Thursday, April 22, 2010

Community-Supported Agriculture...

Above photo: by Toni Youngblood
This picture shows a typical yield every three-four days from my tomato garden last summer. That's an artichoke gone to seed from my garden on the right side of the basket. This year, for several reasons, I've decided not to plant a veggie garden. Instead, I'm going to join a CSA. I've considered doing this in the past and this year I'm going to try it. I'm joining Borski Farms CSA which will deliver weekly to an address just blocks from my home. I have purchased one share, which is described as "a small mount (approximately 1 lb. per item) of 3-5 different items per week. One share is good for two adults." My hope is to be introduced to a few new produce items which I may enjoy cooking and perhaps planting in a future garden of my own, as well as shaking up my routine veggie choices at the markets. The season lasts for 15 weeks and the weekly cost averages out to about $13.

The picture below illustrates one of the tasks I have ahead of me in my own garden this year. I don't want to use toxic weed killers in my yard and will be working on more natural methods to get things back in order. I will also be augmenting the soil with the compost I've created over the last year or so.
In the meantime, I'll be experimenting with the CSA and learning exactly what types of produce are our local Utah seasonal wonders!
If you have seen the film, Food, Inc., you will have serious concerns about the effects that mass-produced food processes have on our health. For a quick and facinating history and description of CSA from Wikipedia click here.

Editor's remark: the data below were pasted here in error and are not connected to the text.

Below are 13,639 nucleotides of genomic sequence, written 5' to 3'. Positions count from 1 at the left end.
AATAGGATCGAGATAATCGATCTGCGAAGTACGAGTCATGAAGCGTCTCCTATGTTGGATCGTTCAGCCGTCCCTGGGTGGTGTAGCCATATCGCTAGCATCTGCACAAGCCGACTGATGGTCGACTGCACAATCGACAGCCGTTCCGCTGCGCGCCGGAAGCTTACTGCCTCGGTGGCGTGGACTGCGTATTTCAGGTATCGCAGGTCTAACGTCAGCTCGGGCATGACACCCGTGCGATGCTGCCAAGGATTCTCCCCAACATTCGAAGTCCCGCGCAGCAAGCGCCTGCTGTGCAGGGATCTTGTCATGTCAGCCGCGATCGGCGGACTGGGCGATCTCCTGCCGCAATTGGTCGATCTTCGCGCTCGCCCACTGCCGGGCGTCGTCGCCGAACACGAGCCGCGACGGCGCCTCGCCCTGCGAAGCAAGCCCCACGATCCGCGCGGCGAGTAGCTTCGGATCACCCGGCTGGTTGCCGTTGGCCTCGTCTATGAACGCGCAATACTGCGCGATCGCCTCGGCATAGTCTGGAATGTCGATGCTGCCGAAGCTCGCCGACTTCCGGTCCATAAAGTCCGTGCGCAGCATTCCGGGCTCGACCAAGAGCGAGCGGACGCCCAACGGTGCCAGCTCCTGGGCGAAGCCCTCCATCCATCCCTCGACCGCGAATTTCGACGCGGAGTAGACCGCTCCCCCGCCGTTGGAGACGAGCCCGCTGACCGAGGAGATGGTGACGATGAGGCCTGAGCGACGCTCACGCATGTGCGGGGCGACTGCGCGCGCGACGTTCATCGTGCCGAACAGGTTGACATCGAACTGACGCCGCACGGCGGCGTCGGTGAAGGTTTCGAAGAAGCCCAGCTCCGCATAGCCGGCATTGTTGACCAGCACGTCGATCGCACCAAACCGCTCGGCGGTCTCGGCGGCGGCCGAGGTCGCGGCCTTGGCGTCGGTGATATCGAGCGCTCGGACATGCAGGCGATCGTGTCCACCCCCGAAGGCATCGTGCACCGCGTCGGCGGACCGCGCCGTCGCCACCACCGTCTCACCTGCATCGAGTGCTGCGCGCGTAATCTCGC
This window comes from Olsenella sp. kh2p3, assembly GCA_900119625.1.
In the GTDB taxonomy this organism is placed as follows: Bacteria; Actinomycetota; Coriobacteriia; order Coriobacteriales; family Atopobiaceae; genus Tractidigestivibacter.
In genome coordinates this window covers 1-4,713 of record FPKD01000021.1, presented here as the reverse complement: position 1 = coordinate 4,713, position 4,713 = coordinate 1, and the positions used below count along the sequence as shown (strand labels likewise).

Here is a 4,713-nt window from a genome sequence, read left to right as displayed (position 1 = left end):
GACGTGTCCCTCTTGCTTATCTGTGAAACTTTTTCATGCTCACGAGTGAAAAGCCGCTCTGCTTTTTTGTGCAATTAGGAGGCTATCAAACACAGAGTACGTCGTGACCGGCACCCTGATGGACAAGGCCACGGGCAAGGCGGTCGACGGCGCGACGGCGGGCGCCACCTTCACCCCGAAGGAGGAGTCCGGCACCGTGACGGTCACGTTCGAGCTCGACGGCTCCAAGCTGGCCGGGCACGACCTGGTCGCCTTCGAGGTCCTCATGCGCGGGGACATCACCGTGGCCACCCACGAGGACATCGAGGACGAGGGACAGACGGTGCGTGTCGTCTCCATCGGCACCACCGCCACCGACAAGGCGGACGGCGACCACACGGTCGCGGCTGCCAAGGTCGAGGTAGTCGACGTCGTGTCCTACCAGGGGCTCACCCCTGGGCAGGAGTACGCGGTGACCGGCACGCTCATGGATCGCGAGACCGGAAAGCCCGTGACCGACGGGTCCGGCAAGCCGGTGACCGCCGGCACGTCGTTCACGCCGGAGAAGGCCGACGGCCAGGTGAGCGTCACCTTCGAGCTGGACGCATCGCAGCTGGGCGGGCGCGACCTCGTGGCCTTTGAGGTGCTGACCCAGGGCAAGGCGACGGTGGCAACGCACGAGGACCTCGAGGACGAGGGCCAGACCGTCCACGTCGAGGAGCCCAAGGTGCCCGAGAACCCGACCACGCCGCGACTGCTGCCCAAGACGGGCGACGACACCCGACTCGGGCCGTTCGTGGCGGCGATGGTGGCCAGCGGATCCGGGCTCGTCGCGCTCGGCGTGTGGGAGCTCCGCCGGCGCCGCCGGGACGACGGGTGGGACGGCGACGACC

Several months ago, I watched the quirky but ultimately satisfying film, The Real Dirt on Farmer John, which documents the resurrection of a family farm through its conversion to a CSA model. Got me thinking about CSA's again. ;o)


  1. Hi Toni,
    I think the CSA is a great idea. This winter Poopsie and I purchased the lot to the west of our house and thought we'd put in a big garden this spring. We wanted to do a chicken coop, bees, the whole nine yards. Sadly, the reality of that task is just too daunting. We are just too busy! For now I'll have to just shop the Farmer's Market for produce.

    Second Hand Chicks

  2. That's the curse and the blessing of gardening...all those goodies ripen at the same time. Fortunatly, we live in the country and have access to enough produce that I only grow salad, a couple tomatoe plants, lettuce and a cucumber. All this talk is making me hungry for for warm, juicy ripe tomatoes!




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